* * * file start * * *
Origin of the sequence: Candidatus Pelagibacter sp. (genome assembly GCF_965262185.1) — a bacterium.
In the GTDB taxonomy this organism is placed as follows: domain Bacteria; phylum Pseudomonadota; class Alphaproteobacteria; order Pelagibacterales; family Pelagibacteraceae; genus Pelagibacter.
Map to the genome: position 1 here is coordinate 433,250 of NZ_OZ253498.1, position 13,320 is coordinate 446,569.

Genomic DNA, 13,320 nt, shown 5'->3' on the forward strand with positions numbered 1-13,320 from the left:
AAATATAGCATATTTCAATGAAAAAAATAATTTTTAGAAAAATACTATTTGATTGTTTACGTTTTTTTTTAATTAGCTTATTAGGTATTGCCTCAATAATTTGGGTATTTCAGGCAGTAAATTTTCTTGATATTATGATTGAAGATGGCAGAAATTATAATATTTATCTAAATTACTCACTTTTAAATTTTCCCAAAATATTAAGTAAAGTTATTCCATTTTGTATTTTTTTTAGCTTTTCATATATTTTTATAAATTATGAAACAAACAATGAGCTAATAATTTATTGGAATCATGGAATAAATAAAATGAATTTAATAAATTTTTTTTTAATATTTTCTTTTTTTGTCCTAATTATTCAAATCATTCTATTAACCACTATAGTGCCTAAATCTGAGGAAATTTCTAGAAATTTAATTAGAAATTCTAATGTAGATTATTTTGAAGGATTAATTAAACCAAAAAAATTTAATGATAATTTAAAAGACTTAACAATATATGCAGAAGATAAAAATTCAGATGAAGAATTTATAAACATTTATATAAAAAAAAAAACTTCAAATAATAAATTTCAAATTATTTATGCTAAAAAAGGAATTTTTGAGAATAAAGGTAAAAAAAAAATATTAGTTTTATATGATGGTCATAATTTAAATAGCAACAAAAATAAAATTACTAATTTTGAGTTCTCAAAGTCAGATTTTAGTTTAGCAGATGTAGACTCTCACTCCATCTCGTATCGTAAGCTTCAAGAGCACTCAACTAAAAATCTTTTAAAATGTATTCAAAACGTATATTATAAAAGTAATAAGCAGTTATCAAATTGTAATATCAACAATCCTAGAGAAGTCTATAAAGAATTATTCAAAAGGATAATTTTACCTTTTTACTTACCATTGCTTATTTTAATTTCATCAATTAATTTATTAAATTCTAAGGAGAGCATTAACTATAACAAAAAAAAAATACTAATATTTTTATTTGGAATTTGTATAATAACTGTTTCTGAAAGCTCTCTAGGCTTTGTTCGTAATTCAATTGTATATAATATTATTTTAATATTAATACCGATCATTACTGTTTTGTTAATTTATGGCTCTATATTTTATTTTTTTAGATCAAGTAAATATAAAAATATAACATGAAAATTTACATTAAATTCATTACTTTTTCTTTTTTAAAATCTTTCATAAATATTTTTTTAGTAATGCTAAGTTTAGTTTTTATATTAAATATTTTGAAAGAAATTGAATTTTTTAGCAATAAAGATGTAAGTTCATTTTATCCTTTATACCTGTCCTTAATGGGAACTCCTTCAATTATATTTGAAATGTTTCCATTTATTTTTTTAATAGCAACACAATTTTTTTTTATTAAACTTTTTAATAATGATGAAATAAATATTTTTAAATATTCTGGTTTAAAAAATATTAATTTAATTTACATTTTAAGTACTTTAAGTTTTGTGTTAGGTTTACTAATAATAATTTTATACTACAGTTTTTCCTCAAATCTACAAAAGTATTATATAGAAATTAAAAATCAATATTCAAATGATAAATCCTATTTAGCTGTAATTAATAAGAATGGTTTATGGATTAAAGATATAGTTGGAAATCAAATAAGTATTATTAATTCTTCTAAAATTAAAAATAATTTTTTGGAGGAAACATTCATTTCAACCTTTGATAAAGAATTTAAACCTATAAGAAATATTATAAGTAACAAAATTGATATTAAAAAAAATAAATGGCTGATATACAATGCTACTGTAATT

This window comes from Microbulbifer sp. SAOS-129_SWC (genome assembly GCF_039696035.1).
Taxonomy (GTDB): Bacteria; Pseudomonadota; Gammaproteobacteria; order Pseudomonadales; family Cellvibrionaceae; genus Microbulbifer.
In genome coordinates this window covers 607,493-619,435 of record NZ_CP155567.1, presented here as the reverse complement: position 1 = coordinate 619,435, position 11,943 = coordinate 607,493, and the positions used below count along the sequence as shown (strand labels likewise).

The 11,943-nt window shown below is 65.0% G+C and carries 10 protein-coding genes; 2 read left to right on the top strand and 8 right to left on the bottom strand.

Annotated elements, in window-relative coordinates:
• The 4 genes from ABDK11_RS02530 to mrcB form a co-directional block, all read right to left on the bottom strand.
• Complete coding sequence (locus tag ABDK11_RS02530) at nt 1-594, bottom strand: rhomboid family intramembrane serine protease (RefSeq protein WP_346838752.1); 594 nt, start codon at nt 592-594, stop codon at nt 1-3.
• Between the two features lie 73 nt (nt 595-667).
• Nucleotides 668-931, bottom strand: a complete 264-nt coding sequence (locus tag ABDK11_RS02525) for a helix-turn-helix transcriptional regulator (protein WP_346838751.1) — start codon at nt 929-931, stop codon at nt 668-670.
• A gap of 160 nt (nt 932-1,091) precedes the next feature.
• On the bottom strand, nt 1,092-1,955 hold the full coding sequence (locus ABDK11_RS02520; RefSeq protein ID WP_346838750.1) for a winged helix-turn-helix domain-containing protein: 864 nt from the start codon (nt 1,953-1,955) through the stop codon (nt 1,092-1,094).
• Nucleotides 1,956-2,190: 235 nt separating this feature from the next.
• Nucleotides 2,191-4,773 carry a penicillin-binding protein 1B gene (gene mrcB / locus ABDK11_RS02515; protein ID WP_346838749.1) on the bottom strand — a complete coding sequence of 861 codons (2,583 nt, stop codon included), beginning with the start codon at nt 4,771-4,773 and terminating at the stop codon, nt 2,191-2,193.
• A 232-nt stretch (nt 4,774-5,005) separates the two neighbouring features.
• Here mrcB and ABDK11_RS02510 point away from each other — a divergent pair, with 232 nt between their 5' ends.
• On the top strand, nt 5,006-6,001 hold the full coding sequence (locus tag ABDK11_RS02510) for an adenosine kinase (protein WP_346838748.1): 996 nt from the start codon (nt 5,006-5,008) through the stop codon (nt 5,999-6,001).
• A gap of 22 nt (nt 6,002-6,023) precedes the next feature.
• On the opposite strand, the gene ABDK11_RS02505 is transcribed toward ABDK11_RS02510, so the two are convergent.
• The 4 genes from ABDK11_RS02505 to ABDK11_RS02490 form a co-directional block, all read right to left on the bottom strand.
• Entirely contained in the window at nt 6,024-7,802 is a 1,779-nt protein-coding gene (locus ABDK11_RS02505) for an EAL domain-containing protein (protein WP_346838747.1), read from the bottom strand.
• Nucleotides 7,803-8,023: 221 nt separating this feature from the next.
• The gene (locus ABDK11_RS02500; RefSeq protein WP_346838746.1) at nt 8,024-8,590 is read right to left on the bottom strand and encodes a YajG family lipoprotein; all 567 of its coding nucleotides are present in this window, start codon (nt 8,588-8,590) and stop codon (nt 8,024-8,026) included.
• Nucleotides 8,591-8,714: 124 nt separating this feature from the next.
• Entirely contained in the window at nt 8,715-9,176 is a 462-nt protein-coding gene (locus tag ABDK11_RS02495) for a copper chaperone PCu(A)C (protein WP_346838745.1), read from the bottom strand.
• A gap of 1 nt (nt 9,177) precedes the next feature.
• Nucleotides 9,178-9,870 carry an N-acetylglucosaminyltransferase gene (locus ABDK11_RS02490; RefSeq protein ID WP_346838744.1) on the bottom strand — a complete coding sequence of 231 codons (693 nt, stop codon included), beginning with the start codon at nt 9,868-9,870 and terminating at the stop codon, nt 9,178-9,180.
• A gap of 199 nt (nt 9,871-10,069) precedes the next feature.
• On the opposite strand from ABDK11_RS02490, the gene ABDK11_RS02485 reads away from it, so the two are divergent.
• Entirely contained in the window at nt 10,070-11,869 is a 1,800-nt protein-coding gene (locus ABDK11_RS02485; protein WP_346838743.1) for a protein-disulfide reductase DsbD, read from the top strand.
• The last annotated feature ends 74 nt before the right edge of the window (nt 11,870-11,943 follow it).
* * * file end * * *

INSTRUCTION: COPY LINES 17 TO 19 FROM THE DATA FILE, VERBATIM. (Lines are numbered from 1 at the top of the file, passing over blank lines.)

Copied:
• Nucleotides 1,956-2,190: 235 nt separating this feature from the next.
• Nucleotides 2,191-4,773 carry a penicillin-binding protein 1B gene (gene mrcB / locus ABDK11_RS02515; protein ID WP_346838749.1) on the bottom strand — a complete coding sequence of 861 codons (2,583 nt, stop codon included), beginning with the start codon at nt 4,771-4,773 and terminating at the stop codon, nt 2,191-2,193.
• A 232-nt stretch (nt 4,774-5,005) separates the two neighbouring features.